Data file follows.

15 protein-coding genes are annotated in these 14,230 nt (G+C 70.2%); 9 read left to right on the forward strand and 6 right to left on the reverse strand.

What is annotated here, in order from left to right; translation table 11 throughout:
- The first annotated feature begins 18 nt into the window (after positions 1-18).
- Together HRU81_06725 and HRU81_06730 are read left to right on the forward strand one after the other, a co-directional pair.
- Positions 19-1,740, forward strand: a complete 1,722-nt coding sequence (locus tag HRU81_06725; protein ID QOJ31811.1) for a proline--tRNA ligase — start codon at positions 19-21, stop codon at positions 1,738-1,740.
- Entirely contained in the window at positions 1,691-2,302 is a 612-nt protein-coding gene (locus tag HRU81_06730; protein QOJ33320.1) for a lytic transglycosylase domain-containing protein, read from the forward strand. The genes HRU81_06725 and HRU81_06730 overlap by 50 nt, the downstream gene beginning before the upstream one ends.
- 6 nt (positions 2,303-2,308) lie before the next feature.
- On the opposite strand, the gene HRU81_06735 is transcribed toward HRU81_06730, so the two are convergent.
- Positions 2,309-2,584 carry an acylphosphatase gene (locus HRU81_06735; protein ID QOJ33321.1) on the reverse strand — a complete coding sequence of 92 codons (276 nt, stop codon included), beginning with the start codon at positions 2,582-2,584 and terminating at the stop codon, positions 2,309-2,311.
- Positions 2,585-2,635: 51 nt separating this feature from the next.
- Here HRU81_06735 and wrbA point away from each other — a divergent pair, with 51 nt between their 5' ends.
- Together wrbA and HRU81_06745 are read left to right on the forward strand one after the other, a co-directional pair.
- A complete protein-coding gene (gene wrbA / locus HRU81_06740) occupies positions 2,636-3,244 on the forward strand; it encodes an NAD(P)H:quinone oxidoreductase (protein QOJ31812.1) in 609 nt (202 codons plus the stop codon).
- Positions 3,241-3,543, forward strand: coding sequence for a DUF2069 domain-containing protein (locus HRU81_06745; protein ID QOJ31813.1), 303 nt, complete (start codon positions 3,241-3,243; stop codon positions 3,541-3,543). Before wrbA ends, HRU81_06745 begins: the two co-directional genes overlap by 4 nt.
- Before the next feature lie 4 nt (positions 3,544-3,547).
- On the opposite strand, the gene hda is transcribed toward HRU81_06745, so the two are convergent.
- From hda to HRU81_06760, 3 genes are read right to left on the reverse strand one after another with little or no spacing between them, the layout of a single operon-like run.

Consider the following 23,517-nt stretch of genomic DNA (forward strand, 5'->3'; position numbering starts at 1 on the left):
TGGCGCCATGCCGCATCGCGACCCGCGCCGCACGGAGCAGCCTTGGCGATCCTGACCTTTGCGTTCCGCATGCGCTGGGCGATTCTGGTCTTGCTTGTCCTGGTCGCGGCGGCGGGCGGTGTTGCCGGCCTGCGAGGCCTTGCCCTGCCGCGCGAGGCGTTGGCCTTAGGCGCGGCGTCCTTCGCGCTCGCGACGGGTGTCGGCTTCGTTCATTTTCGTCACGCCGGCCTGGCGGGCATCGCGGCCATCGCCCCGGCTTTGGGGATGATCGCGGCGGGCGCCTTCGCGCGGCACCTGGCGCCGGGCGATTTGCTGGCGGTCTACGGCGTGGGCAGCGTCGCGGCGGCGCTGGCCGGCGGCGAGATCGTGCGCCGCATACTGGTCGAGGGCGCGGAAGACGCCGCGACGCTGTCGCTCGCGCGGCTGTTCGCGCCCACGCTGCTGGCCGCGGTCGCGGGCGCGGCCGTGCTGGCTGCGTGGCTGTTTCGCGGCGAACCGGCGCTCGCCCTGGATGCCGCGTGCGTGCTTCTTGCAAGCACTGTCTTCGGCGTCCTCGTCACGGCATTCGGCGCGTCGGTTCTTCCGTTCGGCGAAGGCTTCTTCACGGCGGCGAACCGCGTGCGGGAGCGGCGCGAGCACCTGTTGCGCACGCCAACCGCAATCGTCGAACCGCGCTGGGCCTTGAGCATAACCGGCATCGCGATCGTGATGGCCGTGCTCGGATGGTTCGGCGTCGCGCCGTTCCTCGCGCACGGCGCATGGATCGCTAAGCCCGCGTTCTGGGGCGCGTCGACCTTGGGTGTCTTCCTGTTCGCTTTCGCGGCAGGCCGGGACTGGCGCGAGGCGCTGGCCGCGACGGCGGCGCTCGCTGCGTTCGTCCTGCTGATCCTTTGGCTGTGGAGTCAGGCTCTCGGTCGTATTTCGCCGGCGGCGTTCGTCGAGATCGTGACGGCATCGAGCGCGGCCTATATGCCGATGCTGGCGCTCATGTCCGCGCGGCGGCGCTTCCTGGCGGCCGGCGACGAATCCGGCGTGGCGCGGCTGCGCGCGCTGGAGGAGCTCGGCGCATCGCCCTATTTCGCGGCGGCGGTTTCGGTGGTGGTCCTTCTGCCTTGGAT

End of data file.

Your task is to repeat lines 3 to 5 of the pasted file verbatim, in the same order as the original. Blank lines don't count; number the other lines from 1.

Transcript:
- The first annotated feature begins 18 nt into the window (after positions 1-18).
- Together HRU81_06725 and HRU81_06730 are read left to right on the forward strand one after the other, a co-directional pair.
- Positions 19-1,740, forward strand: a complete 1,722-nt coding sequence (locus tag HRU81_06725; protein ID QOJ31811.1) for a proline--tRNA ligase — start codon at positions 19-21, stop codon at positions 1,738-1,740.